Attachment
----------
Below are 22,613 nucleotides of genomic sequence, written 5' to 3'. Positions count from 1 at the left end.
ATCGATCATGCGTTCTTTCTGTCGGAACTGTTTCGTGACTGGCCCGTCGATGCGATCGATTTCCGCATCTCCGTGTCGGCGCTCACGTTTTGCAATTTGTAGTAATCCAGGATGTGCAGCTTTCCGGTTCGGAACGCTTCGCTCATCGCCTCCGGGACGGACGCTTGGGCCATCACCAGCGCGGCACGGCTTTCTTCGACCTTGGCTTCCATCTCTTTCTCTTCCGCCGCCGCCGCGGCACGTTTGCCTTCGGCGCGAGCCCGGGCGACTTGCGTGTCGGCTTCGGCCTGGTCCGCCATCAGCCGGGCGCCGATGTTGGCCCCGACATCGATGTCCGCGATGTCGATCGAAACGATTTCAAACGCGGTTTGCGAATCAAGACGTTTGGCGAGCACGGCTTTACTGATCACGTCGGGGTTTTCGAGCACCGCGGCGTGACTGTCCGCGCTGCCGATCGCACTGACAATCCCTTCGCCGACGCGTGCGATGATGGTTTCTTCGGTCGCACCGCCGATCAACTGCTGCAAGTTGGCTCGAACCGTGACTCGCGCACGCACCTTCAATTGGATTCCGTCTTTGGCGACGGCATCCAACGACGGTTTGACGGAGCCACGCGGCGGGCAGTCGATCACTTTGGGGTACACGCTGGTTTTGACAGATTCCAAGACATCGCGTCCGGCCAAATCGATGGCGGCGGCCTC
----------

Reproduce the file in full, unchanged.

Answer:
Below are 22,613 nucleotides of genomic sequence, written 5' to 3'. Positions count from 1 at the left end.
ATCGATCATGCGTTCTTTCTGTCGGAACTGTTTCGTGACTGGCCCGTCGATGCGATCGATTTCCGCATCTCCGTGTCGGCGCTCACGTTTTGCAATTTGTAGTAATCCAGGATGTGCAGCTTTCCGGTTCGGAACGCTTCGCTCATCGCCTCCGGGACGGACGCTTGGGCCATCACCAGCGCGGCACGGCTTTCTTCGACCTTGGCTTCCATCTCTTTCTCTTCCGCCGCCGCCGCGGCACGTTTGCCTTCGGCGCGAGCCCGGGCGACTTGCGTGTCGGCTTCGGCCTGGTCCGCCATCAGCCGGGCGCCGATGTTGGCCCCGACATCGATGTCCGCGATGTCGATCGAAACGATTTCAAACGCGGTTTGCGAATCAAGACGTTTGGCGAGCACGGCTTTACTGATCACGTCGGGGTTTTCGAGCACCGCGGCGTGACTGTCCGCGCTGCCGATCGCACTGACAATCCCTTCGCCGACGCGTGCGATGATGGTTTCTTCGGTCGCACCGCCGATCAACTGCTGCAAGTTGGCTCGAACCGTGACTCGCGCACGCACCTTCAATTGGATTCCGTCTTTGGCGACGGCATCCAACGACGGTTTGACGGAGCCACGCGGCGGGCAGTCGATCACTTTGGGGTACACGCTGGTTTTGACAGATTCCAAGACATCGCGTCCGGCCAAATCGATGGCGGCGGCCTC